Lee’s Welfel beat the biggest opponent of her life

CLEVELAND, Tenn. (WDEF) — Lee Flames freshman Ally Welfel went from being the leading-scorer of her high school basketball team to fighting cancer in a matter of months. 25 radiation and nine chemo treatments later, she’s back on the court playing the game she loves.

News 12’s Angela Moryan sat down with her as she tells her story:

Moryan: “You have had quite a journey. What was it like when you found out you had been diagnosed with cancer at such an early age?”

Ally Welfel: “You don’t ever think it’s going to happen to you so when it does, I honestly felt like numb to it almost because I didn’t ever see myself as sick. You know, I was never a sick kid. I never got sick when I was young. So for this to happen, I was like, ‘I don’t know.’ Cancer’s so stereotyped but like nobody really understands, and I didn’t understand either. My family didn’t. So we just kind of had to take it day by day. You have to look at it the exact same way — as an opponent. You walk in a gym, and you think, okay I’m going to play this team. This is how you’re going to beat them. You have to game plan. It’s the same thing. You go in, meet with the doctors, you get teh game plan and you just execute the game plan. You show up to radiation or you show up to chemo, and that’s just what you have to do.”

Moryan: “How did Coach Rowe help you get through all that summer?”

Welfel: “I facetimed him and coach Spangler. I was sitting on my front porch and I was like, ‘Hey, I got to tell y’all something.’ And of course they were like, ‘Oh, what’s happening.’ They didn’t know. And I told them and I start crying. And all he said was ‘Don’t worry about the basketball. Just get better.’ So it made me feel better to understand that it’s not just about basketball.”

Moryan: “The team was in Atlanta when you had your final chemo treatment in November. What were the emotions like in that moment?”

Welfel: “It just really felt good for them to show up and they really do care. And it just makes you feel good. Coach Rowe said this is the most important trip we’ll take this year. And it just made me feel good. I always cry. It just really made me feel like there are people around me that are going to love me and get me through.”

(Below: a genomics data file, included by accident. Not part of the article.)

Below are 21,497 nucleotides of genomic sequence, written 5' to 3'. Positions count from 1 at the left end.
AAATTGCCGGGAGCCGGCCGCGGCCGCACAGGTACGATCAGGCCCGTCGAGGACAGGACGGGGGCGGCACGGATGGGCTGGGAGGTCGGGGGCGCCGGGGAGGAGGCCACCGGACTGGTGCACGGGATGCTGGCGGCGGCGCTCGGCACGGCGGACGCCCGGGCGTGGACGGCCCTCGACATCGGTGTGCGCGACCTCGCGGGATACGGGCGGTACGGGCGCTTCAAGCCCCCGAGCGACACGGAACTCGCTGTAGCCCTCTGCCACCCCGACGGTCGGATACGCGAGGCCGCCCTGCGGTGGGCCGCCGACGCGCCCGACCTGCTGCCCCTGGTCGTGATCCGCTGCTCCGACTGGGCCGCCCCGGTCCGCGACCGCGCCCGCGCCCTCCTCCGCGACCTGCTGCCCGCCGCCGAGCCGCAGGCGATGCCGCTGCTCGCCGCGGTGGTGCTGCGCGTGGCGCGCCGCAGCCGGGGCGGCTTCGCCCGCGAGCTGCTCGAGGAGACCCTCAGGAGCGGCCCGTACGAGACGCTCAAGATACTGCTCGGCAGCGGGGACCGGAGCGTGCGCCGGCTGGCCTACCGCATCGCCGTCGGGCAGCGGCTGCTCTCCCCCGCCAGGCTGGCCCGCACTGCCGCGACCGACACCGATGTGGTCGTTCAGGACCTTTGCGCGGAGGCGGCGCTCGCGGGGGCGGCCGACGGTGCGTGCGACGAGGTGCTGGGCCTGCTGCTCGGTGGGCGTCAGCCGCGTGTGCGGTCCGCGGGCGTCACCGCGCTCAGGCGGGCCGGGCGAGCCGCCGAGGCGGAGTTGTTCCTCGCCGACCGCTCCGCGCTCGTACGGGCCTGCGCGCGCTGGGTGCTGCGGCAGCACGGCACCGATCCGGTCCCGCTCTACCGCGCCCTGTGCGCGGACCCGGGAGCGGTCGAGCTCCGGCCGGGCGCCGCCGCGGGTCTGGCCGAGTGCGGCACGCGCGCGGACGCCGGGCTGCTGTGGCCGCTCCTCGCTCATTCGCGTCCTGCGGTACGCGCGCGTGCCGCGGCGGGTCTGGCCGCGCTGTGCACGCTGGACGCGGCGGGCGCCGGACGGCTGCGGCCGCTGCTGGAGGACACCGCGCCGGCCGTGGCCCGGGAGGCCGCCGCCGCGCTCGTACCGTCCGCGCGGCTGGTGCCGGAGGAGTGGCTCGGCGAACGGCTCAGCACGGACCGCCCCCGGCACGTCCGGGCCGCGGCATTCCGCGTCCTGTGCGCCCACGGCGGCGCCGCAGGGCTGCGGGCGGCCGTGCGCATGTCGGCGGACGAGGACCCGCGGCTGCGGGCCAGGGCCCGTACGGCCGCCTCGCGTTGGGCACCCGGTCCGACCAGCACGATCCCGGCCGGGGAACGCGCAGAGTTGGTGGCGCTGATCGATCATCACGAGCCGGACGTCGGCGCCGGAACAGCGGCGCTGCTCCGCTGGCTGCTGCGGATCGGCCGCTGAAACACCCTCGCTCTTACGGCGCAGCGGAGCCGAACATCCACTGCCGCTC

Moryan: “Just a week after your last chemo treatment, you were here, on campus, on the court. What was that like to finally get back on the hardwood after six months of not being able to play?”

Welfel: “Basketball was always my stress relief. So when I was on chemo and doing chemo, I didn’t have that option to like you know release my frustrations or anything like that. So when I actually got to like shoot or something, I took that opportunity to just let everything out which is what I love to do. So when I had that opportunity, I was just so excited to be able to put a ball through the hoop for once.”

Moryan: “You have the biggest smile I’ve seen in a long time. How do you stay so positive through all of this?”

Welfel: “I’m ‘cured’ — whatever you want to call it. There’s nothing not to be happy about. God is good, and He has healed me, and there’s nothing not to be happy about. You know, I have my family, I have my friends, I have basketball, everything I could want. There’s nothing, even because of my circumstance, there’s nothing that’s not to be happy about. I wouldn’t change this for the world. I’ve learned so much, made so many good friends that there’s nothing I would change.”

Categories: College, Featured, Local News, Sports, Sports – Local Sports News

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